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The Aggregate Demand of Housing in the US

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Lena Guo

Jon Heroux

Sudhir Nair

The Aggregate Demand of Housing in the US

- Home ownership has always been the American dream
- There are many factors which affect the demand for housing in the United States
- Housing markets have historically gone through boom and bust cycles over the past several decades
- This study uses annual data for the United States from 1980 to 2011 to find the determinants of home prices

- To develop an econometric model to determine which market variables explain aggregate demand for housing in the United States.
- H0: Aggregate demand for housing is influenced by various market conditions

Software: WinORS™ used to calculate best model:

- Entered time series data into spreadsheet from 1980 - 2011
- Stepwise regression used to remove variables deemed not significant
- Ordinary least squares used (using Ten Basic steps) to continually eliminate variables based on p-value (>0.05) & VIF (>10) and to test data for autocorrelation, multicollinearity, homoscedasticity, and normality
- Attempted to force House Price Index and CPI while working through OLS
- Further tested the model using Zero intercept as well as Multiplicative model to find the best solution

- Dependent variable: Total Housing Inventory

- US Annual GDP
- US Population
- US Unemployment Rate
- Vacancy Rate
- Vacancy Rate 1 Unit
- Vacancy Rate 2+ Units
- Vacancy Rate 5+ Units

- Average # Persons/Household
- Consumer Price Index
- Dow Jones Industrial Average
- Inflation Rate
- Median Asking Rent
- Personal Income

- True demand model
- Q= 109443.465 + 86.15 P -18030.993 FRM
Q= total housing inventoryP= housing price index FRM= 30-year fixed rate mortgage

- First of 4 assumptions of regression: absence of collinearity
- The independent variables are not correlated
- Confirmed by variance inflation factor less than 10, ideally less than 5

- Removed all variables one-by-one with VIF >10
- Average VIF= 2.963

- Durbin: 1.237
- Durbin H: n/c
- H0: Rho=0
- Rho: Pos & Neg Reject
- Rho: Pos Do not reject
- Rho: Neg Reject

- Ideal value for Durbin is 2.0 and do not reject H0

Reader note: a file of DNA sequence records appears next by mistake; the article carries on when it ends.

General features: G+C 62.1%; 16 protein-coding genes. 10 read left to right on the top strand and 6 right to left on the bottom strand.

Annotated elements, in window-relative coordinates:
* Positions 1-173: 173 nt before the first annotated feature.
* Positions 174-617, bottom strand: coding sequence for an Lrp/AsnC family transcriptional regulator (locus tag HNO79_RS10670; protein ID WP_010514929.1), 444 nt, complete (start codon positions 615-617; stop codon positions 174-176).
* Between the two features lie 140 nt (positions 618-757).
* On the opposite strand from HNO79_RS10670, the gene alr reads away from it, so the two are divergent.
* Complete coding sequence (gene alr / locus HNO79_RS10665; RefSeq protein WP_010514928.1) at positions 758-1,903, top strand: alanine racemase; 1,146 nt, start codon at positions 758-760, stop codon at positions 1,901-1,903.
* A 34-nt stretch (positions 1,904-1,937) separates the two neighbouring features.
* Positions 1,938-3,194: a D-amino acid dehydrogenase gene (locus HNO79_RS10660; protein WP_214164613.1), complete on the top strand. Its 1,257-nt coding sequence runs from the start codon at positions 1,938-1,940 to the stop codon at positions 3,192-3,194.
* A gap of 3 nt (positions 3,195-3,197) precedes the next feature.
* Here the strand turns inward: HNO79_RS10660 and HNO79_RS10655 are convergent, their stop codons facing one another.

- Attempted to remove autocorrelation
- First differences
- Durbin-adjusted method
- Model dissipated in both cases

- White’s test: 23.835
- P-value: 0.00023 reject
- Determines homoscedascity
- Ideal value is > 0.05 and do not reject
- Attempted to correct with weighted OLS file
- Did not improve model
- Continued with original model

- Correlation for Normality: 0.9708
- Approx Critical Value: 0.0720
- Ideal is correlation value > critical value
- Confirmed normal: follows and hugs line

- R-squared: 94.384%
- Shows great explanatory power from the independent variables
- Measures proportion of variation in dependent variable about its mean explained by variance in independent variables

- Adjusted R-squared: 93.997%
- Remains high and in acceptable range

- F-value: 243.699 p-value: 0.00001
- Ratio of explained variation:unexplained variation
- Result indicates a statistically significant proportion of total variation in dependent variable is explained
- P-value is probability of rejecting null hypothesis, confidence level of 99.99%

- Estimates elasticity of independent variables against the dependent variable
- A negative value implies an elastic relationship and a positive value implies inelastic relationship

- Tested the model with both linear additive as well as multiplicative model, however results were similar
- Not able to conclude with this model that the aggregate demand of housing in US is determined by the 15 market variables tested during the time period of 1980-2011
- A key observation was the high relationship 30-year fixed mortgage has to the housing inventory
- During all the various test runs, 30 year FMR was in the final 2 results
- Leads us to the conclusion (despite reject of Rho) that there is an inherent relationship between 30-year FMR and the housing demand
- Rate of interest does seem to have an inherent relationship with the aggregate housing demand, compared to other independent variables.

- 30 year FMR has an elastic relationship with the housing inventory levels, while Housing Price Index has a inelastic relationship with the housing inventory levels
- These results make sense, when the interest rates go down, the housing inventory levels go down, which means the demand has increased
- Likewise when the Housing Price index goes up, the inventory levels also go up, meaning the housing demand goes down.
- Note: This was an exploratory study to develop an econometric model to determine which market variables explain aggregate demand for housing in the United States.

- Professor Gordon Dash’s Lecture Notes and website - http://www.ghdash.net/
- WinOrs Software and WinOrs Help files.
- Aggregate demand of Housing in US.http://research.stlouisfed.org/fred2/series/DJIA/downloaddata?cid=32255http://research.stlouisfed.org/fred2/series/UNRATE/downloaddata
- US Annual gdphttp://wikiposit.org/w?filter=Economics/MeasuringWorth.com/GDP/
- US Rate of inflationhttp://inflationdata.com/Inflation/Inflation_Rate/CurrentInflation.asp
- Consumer Price Indexftp://ftp.bls.gov/pub/special.requests/cpi/cpiai.txt
- 30 Yr Conventional Mortgage Ratehttp://research.stlouisfed.org/fred2/series/WRMORTG/downloaddata
- Total Housing Inventory http://www.census.gov/compendia/statab/2012/tables/12s0982.pdf
- Modeling the U.S. housing bubble: an econometric analysisby Jonathan Kohn and Sarah K. Bryanthttp://www.aabri.com/manuscripts/09381.pdf